Q&A with TOMODACHI Program Participants and TOMODACHI Alumni: ʻĀlika Guerrero
For this interview, we talked with ʻĀlika Guerrero, an alumnus of the TOMODACHI Inouye Scholars Program 2016 Program. ʻĀlika is a teacher of Hawaiian language, culture, and history at Kamehameha Schools Maui, a school for native Hawaiian students. He recently published his first book “No nā Akua Hula: He Kālailaina o nā Mele Pule i Pili iā Kapo lāua ʻo Laka”, and his goal is to contribute to the efforts of keeping the Hawaiian native language alive and active.
Q1: Can you tell us a little bit about your recently published book?
The name of the work that I just published is No nā Akua Hula: He Kālailaina o nā Mele Pule i Pili iā Kapo lāua ʻo Laka, which means The Gods of Hula: An Analysis of the Prayers Associated with Kapo and Laka. This work was the culmination of my master’s thesis that I’ve been working on for quite some time and finally, it’s been published and available. But it took quite a few years to put together. The work is built on the gathering of 107 different prayers for our traditional gods associated with the hula, and many people know about the hula, but not too much is known about the religious aspects of Hula. I wanted to take the time to look deep into the archives at the Bishop Museum, at the Hawaii State Archives, at our Hawaiian language Newspaper Repository, and to bring these prayers back into our consciousness. So the work provides all of these prayers that I gathered. But I also offer an analysis of their meanings and the information that they have about our culture, about our language, and where we are right now. In Hawaiian culture, there’s a very great desire to learn things about Hawaiian spirituality and traditional religion. So I hope that this work is interesting to people, and it contributes to our efforts here to revitalize Hawaiian language and Hawaiian culture.
Q2: Is your book written entirely in the native Hawaiian language?
Yes, it is, and that was one of the aspects I am most proud of. When researching something like this, it’s very important that I do so in our own language. I also want to promote the idea of normalizing the printing of books within our own language and making these resources available to our community.
Q3: What made you decide to participate in the TOMODACHI Inouye Scholars program?
I was a student at Ka Haka ʻUla O Keʻelikōlani which is the Hawaiian Language College at the University of Hawai’i Hilo, and the opportunity for this program was presented to our college, and any of the undergraduate students at the time were eligible to apply. When I heard about the program, I thought it was a very fun and unique opportunity to be able to travel to Japan. But I also thought that it was extremely valuable to go with my classmates, who were also passionate about language and culture revitalization. I felt that it would be a very unique program for a group of students and faculty members who only spoke Hawaiian for the entirety of the trip. For those of us who are committing our lives to revitalizing our language and culture, I thought that it would be a unique opportunity to take the things we were learning and the skills that we had, and to now go, not just outside of our school, but abroad across the world. And I don’t know when the last time that a group of people who only spoke Hawaiian the entirety of the trip traveled to Japan was. But I thought that that was something that I wanted to be a part of and make those unique memories and connections with not just my classmates, but the people we met.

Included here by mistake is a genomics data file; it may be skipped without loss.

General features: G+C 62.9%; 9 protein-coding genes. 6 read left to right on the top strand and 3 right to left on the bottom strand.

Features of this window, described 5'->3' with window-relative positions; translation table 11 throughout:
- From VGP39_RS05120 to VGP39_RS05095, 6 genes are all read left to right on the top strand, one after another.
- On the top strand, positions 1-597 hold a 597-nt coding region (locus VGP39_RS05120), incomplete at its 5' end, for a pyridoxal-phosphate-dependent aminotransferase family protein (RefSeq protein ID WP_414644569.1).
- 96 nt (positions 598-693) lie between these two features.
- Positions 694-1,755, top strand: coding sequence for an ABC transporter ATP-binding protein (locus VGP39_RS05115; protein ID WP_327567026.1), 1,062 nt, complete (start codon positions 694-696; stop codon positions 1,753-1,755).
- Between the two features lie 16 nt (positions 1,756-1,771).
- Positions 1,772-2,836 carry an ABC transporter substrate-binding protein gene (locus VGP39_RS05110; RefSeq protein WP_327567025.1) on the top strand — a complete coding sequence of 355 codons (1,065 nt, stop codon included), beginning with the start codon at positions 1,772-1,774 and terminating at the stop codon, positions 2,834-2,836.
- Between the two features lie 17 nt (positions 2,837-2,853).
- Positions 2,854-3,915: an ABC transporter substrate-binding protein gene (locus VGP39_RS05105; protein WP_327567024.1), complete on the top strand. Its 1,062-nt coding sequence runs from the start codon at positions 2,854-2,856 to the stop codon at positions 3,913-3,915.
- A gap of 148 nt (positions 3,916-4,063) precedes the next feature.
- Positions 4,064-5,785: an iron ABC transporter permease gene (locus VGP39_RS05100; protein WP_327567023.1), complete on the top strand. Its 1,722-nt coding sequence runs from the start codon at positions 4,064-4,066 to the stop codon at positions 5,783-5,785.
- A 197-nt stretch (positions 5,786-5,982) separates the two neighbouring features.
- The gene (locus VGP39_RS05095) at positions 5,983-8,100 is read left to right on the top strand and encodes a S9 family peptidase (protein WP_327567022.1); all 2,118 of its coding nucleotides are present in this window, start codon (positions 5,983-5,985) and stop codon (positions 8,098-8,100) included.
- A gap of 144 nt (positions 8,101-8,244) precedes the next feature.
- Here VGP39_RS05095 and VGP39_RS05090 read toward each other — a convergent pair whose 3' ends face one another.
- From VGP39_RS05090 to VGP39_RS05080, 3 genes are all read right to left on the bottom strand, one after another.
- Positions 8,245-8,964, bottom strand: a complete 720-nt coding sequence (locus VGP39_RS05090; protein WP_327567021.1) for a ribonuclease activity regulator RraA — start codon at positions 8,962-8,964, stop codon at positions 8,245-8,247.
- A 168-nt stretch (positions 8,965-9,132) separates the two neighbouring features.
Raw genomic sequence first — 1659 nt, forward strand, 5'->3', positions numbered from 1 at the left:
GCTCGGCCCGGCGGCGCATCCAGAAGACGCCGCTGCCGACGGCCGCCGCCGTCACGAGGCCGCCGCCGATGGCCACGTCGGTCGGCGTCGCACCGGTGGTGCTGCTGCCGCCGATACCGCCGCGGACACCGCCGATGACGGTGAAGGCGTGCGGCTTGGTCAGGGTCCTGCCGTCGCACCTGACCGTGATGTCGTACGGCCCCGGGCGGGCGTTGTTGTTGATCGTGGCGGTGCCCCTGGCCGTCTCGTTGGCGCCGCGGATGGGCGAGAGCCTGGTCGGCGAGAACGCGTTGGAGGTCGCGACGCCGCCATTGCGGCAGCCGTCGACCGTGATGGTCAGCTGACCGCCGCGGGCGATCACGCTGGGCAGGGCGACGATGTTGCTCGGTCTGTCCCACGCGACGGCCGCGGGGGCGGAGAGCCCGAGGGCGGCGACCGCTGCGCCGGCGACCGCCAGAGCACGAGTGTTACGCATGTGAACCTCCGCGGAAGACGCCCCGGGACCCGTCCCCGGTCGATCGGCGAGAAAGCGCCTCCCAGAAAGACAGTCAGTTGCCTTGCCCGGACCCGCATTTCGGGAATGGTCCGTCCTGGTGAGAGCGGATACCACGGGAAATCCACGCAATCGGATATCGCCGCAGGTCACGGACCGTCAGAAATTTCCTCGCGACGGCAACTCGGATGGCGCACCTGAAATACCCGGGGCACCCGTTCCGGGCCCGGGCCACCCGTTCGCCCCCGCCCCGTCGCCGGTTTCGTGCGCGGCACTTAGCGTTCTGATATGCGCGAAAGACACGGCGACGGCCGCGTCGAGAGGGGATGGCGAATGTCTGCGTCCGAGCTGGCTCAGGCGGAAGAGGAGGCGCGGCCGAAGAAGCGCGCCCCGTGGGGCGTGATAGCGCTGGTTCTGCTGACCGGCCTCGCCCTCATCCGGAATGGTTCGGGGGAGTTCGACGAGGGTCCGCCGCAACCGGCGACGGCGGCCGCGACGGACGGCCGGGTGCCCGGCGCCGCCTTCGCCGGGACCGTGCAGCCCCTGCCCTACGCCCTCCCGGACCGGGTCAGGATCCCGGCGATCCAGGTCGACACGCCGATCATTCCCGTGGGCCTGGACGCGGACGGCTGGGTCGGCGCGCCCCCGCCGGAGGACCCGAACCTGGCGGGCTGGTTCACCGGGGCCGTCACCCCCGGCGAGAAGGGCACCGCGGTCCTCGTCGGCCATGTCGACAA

Q4: Do you have a favorite memory from your time in the program?
There’s a couple, but one that really sticks out to me was when we went to Hokkaido University, and, you know, we’re from Hawai’i, and it was snowing. And so for us, that was a big deal. It was the first time we went to Sapporo, and I know that was the first time that I had seen snow falling. We got off the bus, and immediately we all ran out into the huge open field of snow, and we had a huge snowball fight. We were in the snow, and I remember we were taking our jackets off, and because it was an experience that we had never had before, I just remember that moment of everybody, even our professors were involved. And it was such a fun time. That’s an experience that many of us wouldn’t have had without TOMODACHI. I’m really thankful for that time that we had.
Q5: What did you learn from the program?
This is about seven years ago now, but one of the most striking lessons I think that we, as a group took away, was that, we’re so immersed in learning our language and culture that sometimes you really only get true perspective of its value when you’re now trying to hold onto it while you’re in a new place. For example, we experienced some major cultural differences. One of the big ones in our culture is that many people have tattoos In Japan, they are accepted in some places and not in other places, and it taught us about ourselves. By that same token we learned about the native people from Japan, the Ainu, and they also have tattooing in their culture, so we were able to relate to them in that way, so it gave us a true perspective. It also allowed us to see certain mannerisms, behaviors, and certain cultural components of the Japanese people that were very similar to our own. And again it caused us to think, “Oh, we also do this. Why do we do this?”. Those kinds of connections, and observations really only happen when we’re somewhere new, and when we are challenged to be a part of this other culture. That was something very new that I don’t think I would have learned unless I traveled with my classmates on that trip.
Q6: What was it like being able to learn more about Hokkaido and the native Ainu language and culture as a native Hawaiian speaker?